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The phrase, “alien of extraordinary ability” or “resident alien” might sound bizarre to most, but they will resonate with anyone who has tried to obtain permission from the government to temporarily live in the United States.
What does it mean to be alien? And how is this analytical category affected by aesthetic considerations?
Italian Tropics / Fiore di Loto is a research project by The Future Continuous (Olivia de Gouveia and Eugenia Morpurgo) that strives to answer these questions by taking a look at the introduction and propagation of the lotus flower (Nelumbo Nucifera) in the Valli del Mincio wetland near the northern Italian city of Mantua.
In the early 1920s, when Italy was in full-autarchic mode, Anna Maria Pellegreffi, a young botanist from Parma, had the idea of introducing the lotus flower in Mantua, hoping that the plant could be used for culinary and medicinal purposes, similar to what cultures in Asia have done for centuries. At that time, Anna Maria was dating Aurelio Zambianchi, a gentleman working for the reclamation agency of the Mantua wetland. When Anna Maria smelled the opportunity, she didn’t think twice and used her personal connection to the signore to push her bizarre idea through. With the help of her lover and the blessings of the local authorities, Anna Maria transplanted 2 kg of Nelumbo Nucifera rhizomes in a containment net into Lago Superiore and tried her luck. Soon afterwards, the scientific experiment was deemed doubtful, the entire business was abandoned, and Anna Maria and Aurelio packed up their things and left. But the lotus flower remained, and slowly but surely, it started to spread through the local ecosystem.
100 years later, the lotus plant has completely taken over Mantua’s wetlands. If you happen to visit the area now, you will be impressed by the magnitude of the phenomenon. The local tourism department, which has fully adopted the alien plant as part of its repertoire of attractions, offers informative boat trips to discover “the intricate maze of watercourses, where the lush blossoming of the fiore di loto can be best appreciated between July and August.” If you joined one of these excursions, you would find yourself on a river in the north of Italy, 130 km away from Milan, but with the impression of being on the Mekong River. You would be surrounded by water lilies, but if you raised your eyes you would see a skyline dotted by Renaissance churches and bell towers. Apparently ibises, which used to fly over the wetlands toward warmer climates, have now settled in the Mantuan region, having found there an ideal ecosystem. Eugenia Morpurgo recounts that one of the boat drivers is known for blasting La bohème by Giacomo Puccini during the trip—an anecdote that makes the scene even more colorful, if possible.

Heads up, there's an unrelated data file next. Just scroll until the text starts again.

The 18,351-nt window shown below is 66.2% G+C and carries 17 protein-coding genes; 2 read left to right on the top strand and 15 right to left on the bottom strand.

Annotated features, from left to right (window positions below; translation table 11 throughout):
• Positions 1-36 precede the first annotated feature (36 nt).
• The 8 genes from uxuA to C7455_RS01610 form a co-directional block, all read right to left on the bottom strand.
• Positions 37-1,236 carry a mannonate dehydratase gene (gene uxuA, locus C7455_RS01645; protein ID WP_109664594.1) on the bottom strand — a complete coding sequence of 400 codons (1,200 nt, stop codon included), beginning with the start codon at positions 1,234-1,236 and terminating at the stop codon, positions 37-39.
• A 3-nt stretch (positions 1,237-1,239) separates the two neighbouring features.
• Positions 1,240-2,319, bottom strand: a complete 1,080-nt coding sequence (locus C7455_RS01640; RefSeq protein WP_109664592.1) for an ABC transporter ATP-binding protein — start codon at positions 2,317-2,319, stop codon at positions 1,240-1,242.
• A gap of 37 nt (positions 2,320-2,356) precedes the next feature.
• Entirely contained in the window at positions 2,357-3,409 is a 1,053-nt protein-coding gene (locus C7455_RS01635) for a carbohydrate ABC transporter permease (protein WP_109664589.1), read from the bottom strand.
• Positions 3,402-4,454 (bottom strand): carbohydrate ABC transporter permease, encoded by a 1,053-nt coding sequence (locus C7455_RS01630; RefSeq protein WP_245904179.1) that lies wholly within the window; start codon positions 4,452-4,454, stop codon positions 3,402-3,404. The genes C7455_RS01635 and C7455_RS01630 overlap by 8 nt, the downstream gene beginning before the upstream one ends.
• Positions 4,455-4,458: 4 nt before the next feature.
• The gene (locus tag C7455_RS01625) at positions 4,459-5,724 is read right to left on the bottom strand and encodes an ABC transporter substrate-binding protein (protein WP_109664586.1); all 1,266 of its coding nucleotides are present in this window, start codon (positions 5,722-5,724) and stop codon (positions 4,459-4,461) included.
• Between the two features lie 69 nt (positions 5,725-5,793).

The invasion of the fiore di loto not only threatens the biodiversity of the local ecosystem but also jeopardizes Mantua’s wetlands, which are in danger of drying up as a result of unmanaged rotting sediment on its bed—the detritus of the lotus’ three-meter-tall stems have accumulated underwater for decades, creating a deposit of biomass that, in 100 years, has completely reshaped the terrain, bringing it from 4m to 20cm of depth. Where once there was swamp, now aspens and cottonwoods are growing
Why wasn’t this invasive plant eradicated? The answer lies in the plant’s physiognomy, with its delicate blossoms and gorgeous fleshy petals that seem to wink back at you. In other words, the lotus remains there undisturbed thanks to (or masked behind?) its aesthetic appeal.
The project Italian Tropics / Fiore di Loto has two components. The first is a scale 1:1 etching of the Nelumbo Nucifera species—an attempt at making the invisible visible by showing the hidden reality beneath the water’s surface. The second component is an online database of research findings investigating the historical, economic, cultural and environmental conditions surrounding the massive growth of this invasive plant. The database serves a key role in documenting how the introduction of the plant has contributed to a rupture in the equilibrium between local economies and the environment.
In the words of Morpurgo, “The database was used to make the communities around the Valli del Mincio aware of the story of the lotus in that region and of the entangled relationship between the general local management of farmed land and the impact that the lotus is having on the Valli ecosystem. Before proposing any action, it was fundamental for us to engage with an informed local community.”
By diving into the folds of a situation that is specific to a particular geographical and historical context, in reality Italian Tropics / Fiore di Loto speaks to a much larger number of phenomena that are happening all over the world: the rupture of the symbiotic bond that had traditionally connected communities to the environments they inhabited; a distorted understanding of nature, according to which humans are somehow removed from it; a strong disconnection from embodied, unmediated forms of knowledge and the lost ability to learn from our surroundings. And also, crucially, the project reveals the nefarious effects created by the dominance of the tourist economy, the short-sighted management of natural resources, protected areas and farmlands alike, and the impact that climate change has on our lives. Finally, the “lotus story,” recounting the vicissitudes of a flower that arrived in the Mincio area in the form of 2kg of rhizomes, which now occupies 80 hectares of land, is emblematic of the power of “aggressive beauty” in shaping our understanding of alienness. Italian Tropics / Fiore di Loto reminds us that what divides the two equations “alien = invasive species to be weeded out” and “alien = welcome addition to the local ecosystem” is a very thin line, one possibly paved with lotus petals.